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      Staying safe and legal this 4th of July

      Fireworks are a mainstay in many Fourth of July celebrations, but they may not be legal for your backyard.

      In the state of Illinois, any firework that shoots in the air, explodes or creates fire is illegal.

      You are allowed to have smaller fireworks, such as sparklers or smoke bombs.

      "If it goes bang and if it makes fire, it's usually not legal in Illinois," said Quincy Fire Department Lieutenant Ralph Boden.

      In Missouri, you can buy fireworks and set them off...but in many cities like Hannibal, you are not allowed to shoot them off within city limits.

      In Iowa, it is legal to possess fireworks, but it is illegal to sell them or shoot them off.

      Legal or not all fireworks should be used with caution.

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      For this KHQA Safe Family report, Jarod Wells has some tips to keep everyone in your party safe.

      Lieutenant Ralph Boden with the Quincy Fire Department used a thermal camera to show how hot a normal sparkler gets.

      Boden said, "A lot of people figure children can play with sparklers and that it's a safe thing for them to do, they can run around and make fire. Well, we just want people to realize that these get over 400 degrees hot and it doesn't take long for that to burn somebody."

      Sparklers can get much hotter.

      Hummel said, "They can actually get up to 1800 degrees, it depends on the type of sparkler and things like that."

      If you let your children use legal fireworks, be sure you keep a close eye on them.

      Hummel said, "The younger the child is, the less coordination and understanding of the dangers they have."

      And make sure they have a safe place to discard sparklers and other legal fireworks when they are finished. That way children won't step on a hot sparkler wire, and anything dry nearby will not catch fire.

      Hummel said, "From a safe kids standpoint, our message is watch the legal public displays, that's the safest thing. If you do choose to use sparklers or the poppers with your children, make sure it's pretty much a one-on-one, that you are there supervising your children to ensure that they are not going to be hurt."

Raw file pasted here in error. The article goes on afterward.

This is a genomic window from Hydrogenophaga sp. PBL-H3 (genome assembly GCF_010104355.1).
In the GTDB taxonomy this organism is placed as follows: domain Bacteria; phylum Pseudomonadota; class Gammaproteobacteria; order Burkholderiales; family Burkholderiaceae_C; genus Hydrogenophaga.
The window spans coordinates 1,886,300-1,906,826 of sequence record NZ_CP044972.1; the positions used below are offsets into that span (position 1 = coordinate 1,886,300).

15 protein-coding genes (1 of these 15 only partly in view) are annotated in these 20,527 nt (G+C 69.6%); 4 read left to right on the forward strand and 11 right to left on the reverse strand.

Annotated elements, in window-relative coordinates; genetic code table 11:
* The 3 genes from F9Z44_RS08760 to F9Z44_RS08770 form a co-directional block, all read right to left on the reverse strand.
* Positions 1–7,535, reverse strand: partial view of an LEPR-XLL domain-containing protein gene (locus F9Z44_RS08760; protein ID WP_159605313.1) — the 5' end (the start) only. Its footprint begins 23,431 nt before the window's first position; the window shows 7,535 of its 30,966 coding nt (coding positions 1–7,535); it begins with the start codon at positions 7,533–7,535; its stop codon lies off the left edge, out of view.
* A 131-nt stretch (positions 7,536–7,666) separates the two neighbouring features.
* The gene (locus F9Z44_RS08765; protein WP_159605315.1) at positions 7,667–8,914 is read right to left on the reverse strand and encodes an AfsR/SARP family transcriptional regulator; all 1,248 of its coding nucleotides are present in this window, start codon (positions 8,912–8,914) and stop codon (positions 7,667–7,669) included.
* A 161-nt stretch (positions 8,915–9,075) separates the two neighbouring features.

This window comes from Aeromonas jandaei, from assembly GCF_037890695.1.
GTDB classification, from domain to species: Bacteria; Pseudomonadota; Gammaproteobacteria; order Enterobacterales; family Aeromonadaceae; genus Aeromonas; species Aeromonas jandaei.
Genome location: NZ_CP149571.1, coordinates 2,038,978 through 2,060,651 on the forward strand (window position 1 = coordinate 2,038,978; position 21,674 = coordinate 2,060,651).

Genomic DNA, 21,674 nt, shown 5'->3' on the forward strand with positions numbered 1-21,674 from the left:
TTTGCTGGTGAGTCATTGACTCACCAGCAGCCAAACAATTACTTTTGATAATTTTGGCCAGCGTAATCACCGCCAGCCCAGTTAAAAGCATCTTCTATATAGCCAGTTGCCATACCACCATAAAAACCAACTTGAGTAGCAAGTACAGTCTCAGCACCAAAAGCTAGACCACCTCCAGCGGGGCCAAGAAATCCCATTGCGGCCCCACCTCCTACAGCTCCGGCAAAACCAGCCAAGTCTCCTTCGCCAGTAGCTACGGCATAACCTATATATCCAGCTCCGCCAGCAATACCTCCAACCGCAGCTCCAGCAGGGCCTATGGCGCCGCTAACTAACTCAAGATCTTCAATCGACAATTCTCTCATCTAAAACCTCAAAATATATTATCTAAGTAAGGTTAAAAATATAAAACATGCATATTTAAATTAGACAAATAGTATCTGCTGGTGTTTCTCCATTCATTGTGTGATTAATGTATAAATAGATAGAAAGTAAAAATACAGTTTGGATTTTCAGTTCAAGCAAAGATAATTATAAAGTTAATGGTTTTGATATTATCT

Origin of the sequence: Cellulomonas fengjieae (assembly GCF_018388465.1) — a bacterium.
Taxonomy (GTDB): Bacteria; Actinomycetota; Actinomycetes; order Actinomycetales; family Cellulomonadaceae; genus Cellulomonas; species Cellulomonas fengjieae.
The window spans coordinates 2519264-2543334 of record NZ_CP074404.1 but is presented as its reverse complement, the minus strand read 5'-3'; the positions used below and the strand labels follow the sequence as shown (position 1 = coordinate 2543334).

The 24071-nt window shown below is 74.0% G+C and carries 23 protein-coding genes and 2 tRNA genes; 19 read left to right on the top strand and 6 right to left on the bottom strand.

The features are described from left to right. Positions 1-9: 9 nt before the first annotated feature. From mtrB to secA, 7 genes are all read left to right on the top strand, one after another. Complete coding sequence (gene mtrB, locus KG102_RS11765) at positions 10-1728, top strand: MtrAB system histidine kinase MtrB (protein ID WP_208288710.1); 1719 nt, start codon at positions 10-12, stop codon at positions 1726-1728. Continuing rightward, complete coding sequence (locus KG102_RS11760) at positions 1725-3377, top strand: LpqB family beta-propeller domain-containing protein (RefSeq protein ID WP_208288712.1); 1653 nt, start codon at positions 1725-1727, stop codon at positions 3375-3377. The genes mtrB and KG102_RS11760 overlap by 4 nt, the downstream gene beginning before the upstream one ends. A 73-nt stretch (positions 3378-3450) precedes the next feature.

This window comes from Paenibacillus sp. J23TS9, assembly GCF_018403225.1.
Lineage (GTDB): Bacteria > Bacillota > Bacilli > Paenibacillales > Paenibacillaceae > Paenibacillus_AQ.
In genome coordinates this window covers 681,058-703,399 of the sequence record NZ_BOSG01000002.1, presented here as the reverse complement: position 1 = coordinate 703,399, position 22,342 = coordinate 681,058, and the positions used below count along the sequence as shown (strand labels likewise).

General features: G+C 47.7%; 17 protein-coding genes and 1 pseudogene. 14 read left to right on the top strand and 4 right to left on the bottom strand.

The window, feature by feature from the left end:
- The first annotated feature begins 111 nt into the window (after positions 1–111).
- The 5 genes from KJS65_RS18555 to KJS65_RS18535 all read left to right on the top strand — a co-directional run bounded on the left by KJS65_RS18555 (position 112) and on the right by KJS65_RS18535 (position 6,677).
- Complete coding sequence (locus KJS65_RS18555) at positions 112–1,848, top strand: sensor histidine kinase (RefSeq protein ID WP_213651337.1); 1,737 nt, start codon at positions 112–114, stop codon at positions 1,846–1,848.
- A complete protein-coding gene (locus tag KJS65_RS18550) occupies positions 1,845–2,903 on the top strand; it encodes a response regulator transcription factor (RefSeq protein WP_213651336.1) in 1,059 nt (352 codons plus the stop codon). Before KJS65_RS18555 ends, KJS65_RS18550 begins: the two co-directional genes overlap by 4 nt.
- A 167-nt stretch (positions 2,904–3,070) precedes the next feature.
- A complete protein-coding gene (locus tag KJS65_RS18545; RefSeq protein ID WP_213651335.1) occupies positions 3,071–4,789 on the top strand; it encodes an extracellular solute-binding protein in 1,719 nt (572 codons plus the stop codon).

Going back to 2008, the number of firework related injuries across the country began to drop.

      But there were still seven thousand people treated in emergency rooms and urgent care facilities from firework injuries, there were also six deaths.

      Now fireworks, whether they are in your backyard or a public display, may be fun for humans, but can be a horrific experience for animals.

      Animals have much more sensitive hearing than humans do, and since fireworks are normally only heard once a year, they can be very frightening to them.

      So here are some tips from the Quincy Humane Society to keep your animals calm.

      Leave them at home when you are going to see fireworks.

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      And if you are leaving them at home, keep them inside so they cannot run off if they do get frightened.

      It is also a good idea to leave a television or radio on to muffle the sound of fireworks.

      "The other good thing is to make sure you have tags on your dog at all times so th a t if they do get away, they can be returned to you. so a tag with your name and phone number on it is always a good idea," said Veterinary Technician Rebecca Livesay.

      The Quincy Humane Society says having tags on your dog is always a good idea, is especially important if you feel your animal will be scared by fireworks.